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Optimizing the Customer Experience in the Face of a Branch Consolidation

Optimizing the Customer Experience in the Face of a Branch Consolidation

By Laura DeLaCruz, Director of Project Management and Business Development

The number of bank branches in the United States has been falling for years. Ten years ago, the FDIC reports that there were 95,000 branches, compared to 83,000 in 2019 (source: There are myriad reasons for closing locations, such as consolidations related to merger activity, banks leaving a geography, unprofitability and expiring leases, to name a few.

At the same time, banking habits have changed dramatically in recent years due to an increase in online and mobile banking usage for routine transactions, with customers visiting branches only for higher value interactions with branch staff, such as financial advice and guidance. The current pandemic has further accelerated the shrinkage of branch banking as customers have more aggressively adopted digital alternatives.

Regardless of the reason for a branch closure, careful attention must be paid to the customer experience during this time in order to minimize disruption and maximize retention. In a world where branch consolidations are inevitable, here are some tips for making it easier on your customers.

Customer communication is key.

Banking regulations stipulate that banks must notify customers in writing at least 90 days before closing a branch. However, you can turn that compliance necessity into an opportunity to frame the closing in the best possible light while providing the necessary information. Consider the following:

  • Briefly explain why the branch is closing in your customer communications. If accounts are being moved to a nearby office, list the receiving branch’s address, phone number and branch manager name to make it more personal. If there are alternate locations nearby, provide the address of those locations too.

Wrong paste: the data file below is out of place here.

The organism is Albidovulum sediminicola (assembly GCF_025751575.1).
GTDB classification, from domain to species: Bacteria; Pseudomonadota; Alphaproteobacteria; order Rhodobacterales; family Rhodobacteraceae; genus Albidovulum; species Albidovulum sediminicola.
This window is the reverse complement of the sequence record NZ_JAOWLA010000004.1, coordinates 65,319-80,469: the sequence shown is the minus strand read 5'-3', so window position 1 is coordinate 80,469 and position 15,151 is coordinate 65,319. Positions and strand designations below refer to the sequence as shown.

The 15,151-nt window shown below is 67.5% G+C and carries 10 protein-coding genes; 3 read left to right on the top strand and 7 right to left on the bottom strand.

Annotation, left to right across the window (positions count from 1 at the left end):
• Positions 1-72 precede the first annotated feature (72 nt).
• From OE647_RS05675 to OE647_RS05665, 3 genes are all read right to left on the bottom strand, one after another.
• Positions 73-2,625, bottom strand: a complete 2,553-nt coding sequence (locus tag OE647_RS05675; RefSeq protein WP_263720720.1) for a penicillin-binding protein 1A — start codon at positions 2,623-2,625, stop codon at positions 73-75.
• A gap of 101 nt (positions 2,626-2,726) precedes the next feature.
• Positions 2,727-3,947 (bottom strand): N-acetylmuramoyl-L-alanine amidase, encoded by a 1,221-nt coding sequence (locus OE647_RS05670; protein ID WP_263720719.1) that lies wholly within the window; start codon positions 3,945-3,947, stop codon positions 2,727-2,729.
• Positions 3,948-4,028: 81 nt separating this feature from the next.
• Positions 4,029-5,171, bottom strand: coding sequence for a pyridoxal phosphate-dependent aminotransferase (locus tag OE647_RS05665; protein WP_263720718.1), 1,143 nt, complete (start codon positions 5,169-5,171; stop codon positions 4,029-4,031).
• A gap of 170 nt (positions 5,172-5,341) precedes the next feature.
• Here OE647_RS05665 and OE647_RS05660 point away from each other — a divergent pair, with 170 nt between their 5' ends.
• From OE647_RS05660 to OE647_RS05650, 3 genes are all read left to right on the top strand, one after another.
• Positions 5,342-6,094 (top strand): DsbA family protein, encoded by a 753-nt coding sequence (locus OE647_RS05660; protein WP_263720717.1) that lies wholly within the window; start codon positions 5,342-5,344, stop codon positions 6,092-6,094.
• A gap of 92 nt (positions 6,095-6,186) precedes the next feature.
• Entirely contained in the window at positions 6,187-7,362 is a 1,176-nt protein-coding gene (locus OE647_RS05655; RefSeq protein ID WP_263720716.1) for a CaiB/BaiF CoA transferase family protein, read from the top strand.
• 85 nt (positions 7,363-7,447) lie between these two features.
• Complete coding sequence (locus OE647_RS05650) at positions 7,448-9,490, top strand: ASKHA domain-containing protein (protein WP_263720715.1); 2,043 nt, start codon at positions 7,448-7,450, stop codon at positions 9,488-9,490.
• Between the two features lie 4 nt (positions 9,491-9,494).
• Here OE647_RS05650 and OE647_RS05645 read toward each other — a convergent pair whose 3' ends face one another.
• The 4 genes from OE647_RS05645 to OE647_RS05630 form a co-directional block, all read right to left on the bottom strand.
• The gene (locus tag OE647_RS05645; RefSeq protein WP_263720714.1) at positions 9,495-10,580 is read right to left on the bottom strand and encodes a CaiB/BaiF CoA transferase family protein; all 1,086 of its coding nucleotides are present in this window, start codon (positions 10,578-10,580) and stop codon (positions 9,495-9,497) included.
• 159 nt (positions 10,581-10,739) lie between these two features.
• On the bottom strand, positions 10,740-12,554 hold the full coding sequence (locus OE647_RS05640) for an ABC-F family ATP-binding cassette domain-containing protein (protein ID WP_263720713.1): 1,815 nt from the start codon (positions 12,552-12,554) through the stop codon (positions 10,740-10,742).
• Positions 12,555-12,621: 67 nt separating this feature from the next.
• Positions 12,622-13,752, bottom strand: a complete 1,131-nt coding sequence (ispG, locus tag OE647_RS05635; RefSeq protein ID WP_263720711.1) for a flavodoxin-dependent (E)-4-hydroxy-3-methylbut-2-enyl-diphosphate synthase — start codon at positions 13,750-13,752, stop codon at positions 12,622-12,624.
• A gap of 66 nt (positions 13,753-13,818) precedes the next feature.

• Remind customers of your bank’s digital and telephone banking offerings as an alternative way to bank.
  • Consider using a sidebar in your communication to pull out the key dates and new branch information- this not only helps keep the letter shorter, but it also provides a skimmable set of important “need to know” information.
  • Highlight any advantages, including new amenities at the receiving branch. These might include a more spacious, full-service facility with walk-up ATM service, safe deposit boxes, ample free parking and/or a drive-up teller; use bullets to draw the reader’s eye to this helpful information.
  • Include information about branch employees who will be relocated to other local offices if possible. This goes a long way to keep those customer relationships strong.
  • Consider multiple reminders to affected customers with safe deposit boxes. If the contents of customer boxes must be removed by a certain date, include this information in the 90-day branch closing notification and follow up with an email reminder 60 days prior to closing. A letter sent via Certified Mail at the 30-day mark can provide proof of notification, or customers can be called by branch staff at that time provided the quantity is manageable.
  • Include customers who transact at the closing branch, even if their accounts are not domiciled there, if the data is available.
  • Consider who should sign the letter; depending on the bank, this could be the director of retail banking, a regional president or the current branch manager.
  • Use the bank’s brand voice in the communications.

Multiple touchpoints will help ensure no customer is caught by surprise.

  • Post signage on the branch doors and drive-up teller windows as early as possible to inform and remind customers (and non-customers) of the upcoming closing. This is another opportunity to let your brand shine by using brand colors and fonts for a professional appearance. Consider including a map of nearby branch locations and keep the sign posted even after the branch has closed.
  • Use take-ones and teller handouts with each transaction as a high-touch way to discuss the closing with branch users.
  • Consider personal outreach to high-value personal and business customers. This is especially important if branch staff from the closing branch are being transferred to the receiving branch- the continuity in personal service may help customers feel more comfortable during the transition.

Closing a branch is never a good thing from the customer’s perspective. Many people find  changes in their routine challenging, and using a different branch may not be convenient for them. But following these strategies for smart communication may help mitigate negative impacts and increase retention in the long run.

MKP communications inc. is a New York City-based communications company specializing in financial services marketing and merger/change communication.